The Foundation for the Development of the Chinese Nation (中華民族發展基金會), a non-profit registered in Taiwan on May 12, has recently drawn the attention of legislators from the ruling Democratic Progressive Party (DPP) who fear it could act as a “shadow” Straits Exchange Foundation to undermine President Tsai Ing-wen’s (蔡英文) cross-Strait policies.
With approximately NT$30 million (US$958,000) in declared assets, the Foundation is chaired by former SEF chairman Lin Join-sane (林中森) and has also recruited a number of officials who served during the Ma Ying-jeou (馬英九) administration, including former SEF adviser Chu Ou (朱甌), former SEF vice chairman Chou Ji-shiang (周繼祥) and former minister without portfolio Hsiao Chia-chi (蕭家淇).
Records from the Ministry of the Interior indicate that the Foundation’s mission statement is to “advance the Chinese nation’s development; further the Chinese nation’s rejuvenation; strengthen the Chinese nation’s solidarity; promote the Chinese nation’s spirit; explore the Chinese nation’s roots; bring renown to the Chinese nation’s achievements and elevate the Chinese nation’s talents” — all terminology that is oddly reminiscent of that used by various United Front organizations across the Taiwan Strait that work toward the “re-unification” of Taiwan and China.
Lin, who replaced Chen Wei-ti (陳韋迪) as chairman of the Foundation following its registration, denies claims that he intends to operate as a baishoutao, or go-between.
Whatever Lin’s intentions are, the Foundation didn’t waste time before it began rubbing elbows with rather peculiar organizations in China. On July 17, the Foundation co-sponsored a forum in Taipei to commemorate the 150th anniversary of Sun Yat-sen (孫逸仙), who is regarded as the founding father of the Republic of China.
Speakers from the Chinese followed the usual script, emphasizing the need for greater cultural exchanges — a red flag for anyone who monitors Chinese information/political warfare — between the two sides, the “rejuvenation of the Chinese nation,” and the promotion of peaceful cross-Strait ties under the “spirit” of Sun Yat-sen.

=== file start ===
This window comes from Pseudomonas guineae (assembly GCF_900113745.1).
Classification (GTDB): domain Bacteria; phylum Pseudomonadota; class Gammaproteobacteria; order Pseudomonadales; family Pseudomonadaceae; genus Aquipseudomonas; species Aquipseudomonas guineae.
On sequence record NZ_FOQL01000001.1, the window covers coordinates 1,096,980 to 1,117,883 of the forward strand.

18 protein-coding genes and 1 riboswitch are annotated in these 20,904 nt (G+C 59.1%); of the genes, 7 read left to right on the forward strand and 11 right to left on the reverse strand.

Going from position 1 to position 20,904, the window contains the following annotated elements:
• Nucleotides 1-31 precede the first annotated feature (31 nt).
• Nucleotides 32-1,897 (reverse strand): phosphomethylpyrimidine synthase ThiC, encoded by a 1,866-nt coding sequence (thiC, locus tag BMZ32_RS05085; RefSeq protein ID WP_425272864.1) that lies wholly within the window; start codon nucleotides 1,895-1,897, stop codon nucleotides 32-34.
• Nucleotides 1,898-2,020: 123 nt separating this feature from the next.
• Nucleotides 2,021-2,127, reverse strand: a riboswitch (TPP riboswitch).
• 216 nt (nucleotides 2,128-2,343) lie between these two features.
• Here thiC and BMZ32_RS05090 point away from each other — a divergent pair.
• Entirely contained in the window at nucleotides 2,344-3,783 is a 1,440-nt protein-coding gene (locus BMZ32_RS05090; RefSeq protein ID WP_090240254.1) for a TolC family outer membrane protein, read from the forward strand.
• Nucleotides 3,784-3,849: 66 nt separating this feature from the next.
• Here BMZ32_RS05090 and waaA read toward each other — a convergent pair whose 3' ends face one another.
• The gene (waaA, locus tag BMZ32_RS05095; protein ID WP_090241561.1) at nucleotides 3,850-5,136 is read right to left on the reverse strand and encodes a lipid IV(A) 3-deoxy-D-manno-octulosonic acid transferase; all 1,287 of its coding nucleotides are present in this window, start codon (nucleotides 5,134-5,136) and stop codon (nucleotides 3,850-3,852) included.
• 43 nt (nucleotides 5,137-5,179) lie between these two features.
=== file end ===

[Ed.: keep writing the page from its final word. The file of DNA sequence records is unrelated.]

Such open displays of Chinese ideology weren’t entirely surprising given that, besides the Foundation, the forum’s sponsors were dominated by pro-unification organizations such as the Want Daily, a product of pro-Beijing Tsai Eng-meng’s (蔡衍明) Want China Times Group, the Chinese Women’s Party (中華婦女黨) — the party of Mainland spouses in Taiwan — the China Population Culture Promotion Association (中華人口文化促進會), and Cross-Strait Outlook (兩岸視點), another media organization. Among other things, the China Population Culture Promotion Association, which is located at the same address as the Chinese Women’s Party (No. 62 Chongqing South Road, Taipei), has been encouraging Chinese spouses in Taiwan to procreate and to give birth to as many Chinese babies as possible, a strange feat of ethnic engineering that is supposed to help China secure “re-unification” in the long term.
The elephant in the room, however, was China Huayi Broadcast Corp (中國華藝廣播公司, CHBC).
In a major report on Chinese information/political warfare, the U.S.-based Project 2049 Institute refers to CHBC as the “commercial persona” of 311 Base (61716 Unit), a Fuzhou-based entity which, according to the authors, is “at the forefront of applied psychological operations and propaganda directed against Taiwan.” The authors also observe that the commander of 311 Base doubles as CEO of CHBC. China Huayi is reportedly “very active” in Taiwan.
China Huayi general manager Ai Ke (艾克) gave a speech at the forum. Ai Ke is believed to be a pseudonym for Ai Songru (艾松如), who is allegedly a specialist in psychological warfare and formerly attached to the 16th Group Army (65301 Unit) Political Department. Following the peel-the-onion pattern of Chinese political/information warfare, Ai is also executive director of the Collaborative Innovation Center for Peaceful Development of Cross-Strait Relations (CICCSR, 兩岸關係和平發展協同新中心), which runs out of Xiamen University. The CICCSR has been active in organizing cross-strait forums aimed at “aims at establishing common ground for developing cross-Strait relations” and has participated at various conferences in the U.S.
Other speakers at the forum included former KMT chairman and Want China Times vice chairman Jason Hu (胡志強), the Foundation’s Lin Join-sane and Chen Wei-ti, China Women’s Party chairwoman Tu Minghui (涂明慧), and Wang Cho-chung (王綽中), an editor at Want Daily who was involved in efforts in 2012 to launch a new magazine with the CCP-linked Fujian Daily Group.
Whether he is conscious or not of the Chinese organizations he is collaborating with (and one hope he does, given his former position), former SEF chairman Lin’s new Foundation risks becoming yet another conduit for Chinese information/political warfare in Taiwan, efforts which as I pointed out in a recent book are likely to accelerate following Tsai’s election in January.
So much for Lin’s claim that his Foundation is “concerned with the public good, like any ordinary non-profit organization, and does not consider cross-strait issues a part of its main portfolio.”
First Editor: Olivia Yang
Second Editor: Edward White